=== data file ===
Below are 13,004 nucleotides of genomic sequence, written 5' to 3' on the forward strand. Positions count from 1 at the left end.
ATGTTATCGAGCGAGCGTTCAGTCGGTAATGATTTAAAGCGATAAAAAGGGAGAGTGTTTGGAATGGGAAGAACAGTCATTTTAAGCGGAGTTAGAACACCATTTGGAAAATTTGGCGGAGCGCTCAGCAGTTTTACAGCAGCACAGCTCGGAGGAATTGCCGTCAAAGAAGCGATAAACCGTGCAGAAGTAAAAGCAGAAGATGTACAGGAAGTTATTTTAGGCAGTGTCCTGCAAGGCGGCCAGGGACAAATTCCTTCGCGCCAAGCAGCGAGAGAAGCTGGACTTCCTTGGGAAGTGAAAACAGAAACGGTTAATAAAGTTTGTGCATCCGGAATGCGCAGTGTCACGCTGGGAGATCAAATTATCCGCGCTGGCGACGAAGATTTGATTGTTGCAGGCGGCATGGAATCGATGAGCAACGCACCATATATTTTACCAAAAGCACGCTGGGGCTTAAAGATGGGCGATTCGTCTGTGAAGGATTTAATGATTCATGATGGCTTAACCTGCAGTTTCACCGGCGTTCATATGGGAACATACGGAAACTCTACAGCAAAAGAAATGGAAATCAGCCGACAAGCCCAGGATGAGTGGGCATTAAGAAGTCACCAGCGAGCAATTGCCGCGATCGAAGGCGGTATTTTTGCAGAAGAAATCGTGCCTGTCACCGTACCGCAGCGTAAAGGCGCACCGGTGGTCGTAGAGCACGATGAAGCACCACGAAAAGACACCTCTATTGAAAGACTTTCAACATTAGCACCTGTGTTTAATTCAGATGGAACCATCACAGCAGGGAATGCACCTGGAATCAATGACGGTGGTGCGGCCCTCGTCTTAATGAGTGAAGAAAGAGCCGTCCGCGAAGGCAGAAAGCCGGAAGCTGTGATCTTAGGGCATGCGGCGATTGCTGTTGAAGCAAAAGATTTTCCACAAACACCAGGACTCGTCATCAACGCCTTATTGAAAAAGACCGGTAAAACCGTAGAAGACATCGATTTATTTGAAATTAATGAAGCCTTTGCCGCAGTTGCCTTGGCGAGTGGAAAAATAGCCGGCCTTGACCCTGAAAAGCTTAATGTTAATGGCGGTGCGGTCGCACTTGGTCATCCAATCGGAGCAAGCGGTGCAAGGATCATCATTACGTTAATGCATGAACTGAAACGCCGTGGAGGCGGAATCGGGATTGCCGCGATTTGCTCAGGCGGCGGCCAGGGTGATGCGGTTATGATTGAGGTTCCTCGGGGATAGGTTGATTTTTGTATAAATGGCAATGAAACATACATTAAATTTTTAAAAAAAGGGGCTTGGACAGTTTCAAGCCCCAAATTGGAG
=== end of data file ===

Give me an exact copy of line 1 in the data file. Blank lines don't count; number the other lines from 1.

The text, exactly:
Below are 13,004 nucleotides of genomic sequence, written 5' to 3' on the forward strand. Positions count from 1 at the left end.